• 0 avatar
      dastanley

      Did that train actually ever hit the rails?  Now that would have looked fabulous whizzing past at a level crossing. 

      Nick, the Zephyr 9900 Streamliner was used by the Chicago, Burlington & Quincy railroad from 1934 to 1960.  It was a real train, but locomotive and cars were all connected as a unit, not as individual cars that could be attached and rearranged at will.  So if the locomotive or any of the cars needed maintenance, the entire train unit from front to back was taken out of service.  I believe there were two complete train sets – identical.  It was the first practical diesel-electric train set.  There were in fact individual local switchers that were either diesel-electric or gas-electric out first, but the Zephyr was the first long distance train to use the technology.  The Zephyr was used specifically to get depression era travelers back on board and buy tickets. 

      EMC – Electro-Motive Corp. was bought by GM in the early 30s and went on to produce perhaps the most famous diesel-electric design ever, the infamous E and F series locomotives.  These shovel nose locomotives were produced from 1937 until 1963 and were copied (in appearance anyway) by ALCO, Baldwin, and GE.  The F series were used mostly in freight and the E units (with steam generators for car heat) were mostly used for passenger trains.  Yes, I’m a train lover. Looks like Paul beat me on this.

    • 0 avatar
      Mark out West

      The most beautiful locomotive ever produced (the last half is the best):

      http://www.youtube.com/watch?v=fS6JtiPoPdU

      When you look back on GM you really get a feel how much they blew it.

    • 0 avatar
      Nick

      ‘Shall we do Trackside Classics?’
      Hell yes.
      BTW, a photographer friend of mind from South America (Brazil I think) said that down there somewhere is a boneyard like this for locomotives going back to the steam era.  They are all sitting there, rusting away.  I will have to touch base with him again to see if he has taken any recent photographs.  I know he had been there quite some years ago for a session.

    • 0 avatar
      joeaverage

      The Science and Industry museum in Chicago has a whole train like that. We got to walk through it. Neat but diminutive compared to other trains. Low doorways and narrow walkways. It did indeed do alot of miles in it’s day.
      http://www.msichicago.org/whats-here/
      The museum is well worth the trip. I’m not sure that we even saw it all when we were there but my boys are still talking about it years later and the youngest was only three at the time!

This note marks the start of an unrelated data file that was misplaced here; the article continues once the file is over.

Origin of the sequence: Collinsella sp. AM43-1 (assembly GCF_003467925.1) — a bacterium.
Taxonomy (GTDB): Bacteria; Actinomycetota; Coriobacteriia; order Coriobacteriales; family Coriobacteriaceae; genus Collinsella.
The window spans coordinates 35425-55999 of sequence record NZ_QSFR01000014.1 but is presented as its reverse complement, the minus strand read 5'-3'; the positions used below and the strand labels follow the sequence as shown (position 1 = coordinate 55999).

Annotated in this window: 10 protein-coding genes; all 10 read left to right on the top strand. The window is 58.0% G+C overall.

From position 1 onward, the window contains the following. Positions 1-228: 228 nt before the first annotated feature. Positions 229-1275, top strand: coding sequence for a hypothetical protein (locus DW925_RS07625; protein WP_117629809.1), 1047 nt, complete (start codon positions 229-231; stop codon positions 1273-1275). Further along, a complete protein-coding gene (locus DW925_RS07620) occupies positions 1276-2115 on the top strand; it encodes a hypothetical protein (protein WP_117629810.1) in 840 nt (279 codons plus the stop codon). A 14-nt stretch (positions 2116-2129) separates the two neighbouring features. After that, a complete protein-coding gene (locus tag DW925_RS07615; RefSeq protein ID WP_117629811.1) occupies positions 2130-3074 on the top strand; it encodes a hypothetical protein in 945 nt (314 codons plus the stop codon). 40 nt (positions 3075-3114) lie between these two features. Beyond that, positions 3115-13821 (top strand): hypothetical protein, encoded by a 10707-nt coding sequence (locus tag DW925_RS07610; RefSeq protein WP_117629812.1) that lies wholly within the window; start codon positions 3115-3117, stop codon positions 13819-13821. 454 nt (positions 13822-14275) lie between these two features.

Next time I’m touring the submarine. It sort of left me speechless to stand next to something so historically important. I spent many hours as a kid thumbing through the Time-Life WWII picture books and then here I was an adult standing next to a real U-boat.

  • avatar
    probert

    very nice

  • avatar
    dastanley

    There is no actual reason why a Honda Ridgeline grille has to look like part of a heat exchanger

    Totally agree!  I mean the automotive industry in the last 10+ years have been about trucks/SUVs with cars treated as sort of an afterthought.  Consequently, the designs have been all about making trucks/SUVs look macho and tough with abrupt, square, angular lines and massive amounts of chrome – the “in your face” look.  Anything to look intimidating to other drivers.  And anything to avoid looking graceful, pretty, and stylish.  That would be considered effiminate and “gay”, and lord knows we can’t have that.  And the truck styles have rubbed off on cars.  And any style when taken to an extreme starts to look ridiculous, like the huge chrome square angular look that’s so prevalent today.  I agree it’s hard on the eyes, but I hope that trend will change, and soon.  My 2 cents.

    • 0 avatar
      joeaverage

      EXACTLY. You are SO right. We’ll be looking at a Euro-wagon next time since nobody domestic makes them. The Caddy wagon looks nice but costs the moon. Our 1st gen CR-V is still the right size length and width for our needs, but we’d rather have the nicer highway manners of a car. The ‘V will be relegated to 2nd car status but still get well cared for. No need for a big SUV or truck or minivan but we do still need to occasionally carry stuff.
      I wonder if there is a coming trend of people tiring of the in-you-face styling that the car manufacturers will have a hard time adjusting to quickly?
      Frankly the 80s Volvos, BMWs and Wagoneers are looking alot better these days. Sat in a very nice Jetta Sportwagon TDI yesterday. It’s at the top of our list now. The CR-V we sat in was very nice but I can’t appreciate the fat lower lip front end. Not a deal breaker though.

  • avatar
    shiney2

    Great post! one of the best CCs yet -

  • avatar
    Kosher Polack

    This. Was. Awesome.  Thanks for providing articles like this, it totally made my morning.  Also, I can’t believe I never figured out how the rear end of these buses worked – the Angledrive information is great!
    I only wish that (A) I hadn’t read it so fast and (B) both TTAC and Ate Up With Motor updated EVERY HOUR so I could get through a long boring day.  But I suppose that’s a bit selfish.